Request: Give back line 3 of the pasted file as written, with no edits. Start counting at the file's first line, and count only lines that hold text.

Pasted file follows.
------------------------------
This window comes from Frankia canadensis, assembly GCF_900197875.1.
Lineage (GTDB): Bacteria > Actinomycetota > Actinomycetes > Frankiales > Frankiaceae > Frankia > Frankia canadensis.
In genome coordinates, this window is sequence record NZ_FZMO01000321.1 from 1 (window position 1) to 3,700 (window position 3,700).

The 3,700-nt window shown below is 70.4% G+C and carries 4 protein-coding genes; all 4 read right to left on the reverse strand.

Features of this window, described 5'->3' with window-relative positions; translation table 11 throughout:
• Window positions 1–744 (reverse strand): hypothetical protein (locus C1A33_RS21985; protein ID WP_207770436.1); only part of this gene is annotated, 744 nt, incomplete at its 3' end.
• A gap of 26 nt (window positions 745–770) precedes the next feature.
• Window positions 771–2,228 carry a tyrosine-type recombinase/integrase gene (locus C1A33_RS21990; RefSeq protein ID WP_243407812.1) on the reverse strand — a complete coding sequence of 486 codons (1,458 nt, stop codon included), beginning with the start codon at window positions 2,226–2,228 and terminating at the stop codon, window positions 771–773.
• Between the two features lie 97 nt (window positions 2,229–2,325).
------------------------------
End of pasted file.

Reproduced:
In genome coordinates, this window is sequence record NZ_FZMO01000321.1 from 1 (window position 1) to 3,700 (window position 3,700).